(photo by Brian Murphy)
A season that started with cautious optimism has quickly turned into a nightmare for the Washington Redskins.
Not only has the team managed to lose to bottom dwellers like Detroit, Carolina and Kansas City, but they’ve also been devastated by injuries to key players, such as Pro Bowl left tackle Chris Samuels and, most recently, Pro Bowl tight end Chris Cooley.
Cooley, who has been the most consistent performer this season on an otherwise struggling offense, will be sidelined for at least a month after suffering a broken right ankle against the Philadelphia Eagles last week.
“He was probably our best offensive weapon,” said backup tight end Todd Yoder. “When you’re struggling offensively and you lose that guy, it’s going to be tough to replace him. We’re going to have to have guys step up.”
While Yoder didn’t mention him by name, it’s clear that Yoder was referring to second-year tight end Fred Davis. After Cooley was injured early in the second quarter, Davis played extensively, finishing with a career-high eight catches for 78 yards and his first NFL touchdown.
“I thought he played well,” Yoder said of Davis’ performance against the Eagles. “Obviously he’s got big shoes to fill.”
But all wasn’t perfect for Davis. While he was targeted early and often in the passing game, he did miss several blocking assignments and dropped a touchdown pass.
“Man, I had one hand on it and I’m thinking ‘I’ve got to catch this,’” he said. “But I took my eyes off it at the last minute. Luckily, I got a second chance.”
One play later, Redskins quarterback Jason Campbell went right back to Davis, who this time was able to secure the pass for his first touchdown catch.
“I was still thinking about that last one,” Davis admitted.
But was he excited to finally catch his first touchdown at the pro level?
“I was like, ‘Okay good. At least I got it,’” he said. “Those opportunities don’t come a lot in this league.”
With Cooley out of the lineup, we asked Davis what he has to do to step up and help fill the void.
“For me, I just want to do everything right,” Davis said. “The pass blocking, I gave up a sack. That’s definitely something I have to be ready for next game. I don’t have any excuses. The other thing they brought me in for was the catch passes and doing everything right. That should come naturally because that’s what they brought me in for. There can’t be any mistakes. All of us can’t be making the same mistakes all the time. Jason just hasn’t had time back there and stuff isn’t happening for us right now.
“Hopefully Chris will give me some tips and I’ll try to fill his shoes the best I can, but that’s a hard job,” Davis continued. “With him hurt, we lose a lot. People make gameplans around him. Without him, it creates an opportunity for me. I’m just going to have to put in a lot of hard work. He’s a Pro Bowler who has been doing this for a minute now. Without him, it’s definitely going to be different.”
It was easy to sense the frustration in Davis’ voice. While he understands the opportunity he has to show the team they made a wise move selecting him in the second round of the 2008 draft, losing wears on everyone.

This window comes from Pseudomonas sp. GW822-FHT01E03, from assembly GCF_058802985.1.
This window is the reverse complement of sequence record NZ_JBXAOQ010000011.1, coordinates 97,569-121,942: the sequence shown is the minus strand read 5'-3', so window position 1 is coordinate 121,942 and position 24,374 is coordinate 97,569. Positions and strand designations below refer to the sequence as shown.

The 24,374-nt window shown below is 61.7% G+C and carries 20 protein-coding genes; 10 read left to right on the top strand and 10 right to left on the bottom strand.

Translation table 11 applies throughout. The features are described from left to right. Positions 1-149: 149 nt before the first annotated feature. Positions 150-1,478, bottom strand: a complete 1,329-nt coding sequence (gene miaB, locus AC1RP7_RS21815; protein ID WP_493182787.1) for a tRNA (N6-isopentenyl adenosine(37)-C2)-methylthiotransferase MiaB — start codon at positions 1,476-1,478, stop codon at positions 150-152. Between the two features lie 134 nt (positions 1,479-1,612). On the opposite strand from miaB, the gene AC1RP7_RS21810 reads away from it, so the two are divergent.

“Yeah, it’s really frustrating,” he said. “I hate losing. I hate losing. And when I play a part in the losing … people might say, ‘Well, it was just one play and you had just been thrown in there.’ But I don’t like being the cause of any of it.”
That’s when you remember that Davis came from college football’s elite program – USC. That means he’s already lost more games this season than he did his entire college career. So this rocky start has been somewhat of a culture shock to him.
“Yeah, it is. This league, it’s definitely harder than it was at USC,” Davis said. “You really have to bring it every week.”
The Redskins have struggled to score points all season long. Add in a below average offensive line, the Cooley injury and a nonexistent running game, and it’s difficult to imagine things getting better anytime soon.
Campbell looks so shell shocked behind that suspect offensive line that’s he rarely looks downfield anymore, preferring check down and dump off passes to short-range targets in hopes of getting the ball out before the inevitable crushing blow is landed by opposing defenses.
For that reason alone, Davis really should be the one offensive player who looks forward to taking the field. If he gets in the right position and does what he’s asked by the coaching staff, this really can be a coming out party, of sorts.
The Redskins front office has been routinely criticized for selecting three pass catchers – Davis, Devin Thomas and Malcolm Kelly – in the second round of the 2008 draft. Fans question the decision-making process involved in picking three straight players who essentially do the same thing. But also, they see players from the same draft like DeSean Jackson in Philadelphia and Eddie Royal in Denver continually making plays, while the Redskins’ trio has yet to make their impact.
When the Redskins take the field in Atlanta this weekend, it would be great for everyone involved if Davis took the next step forward. Last week he showed a glimpse of his abilities, but after a season and a half, it’s time to make it happen.
If he’s ever going to be a consistent producer in this league, the time is now. Thankfully, Davis is fully aware of the situation. So the only question remaining is simply – will he be able to make the most out of this opportunity?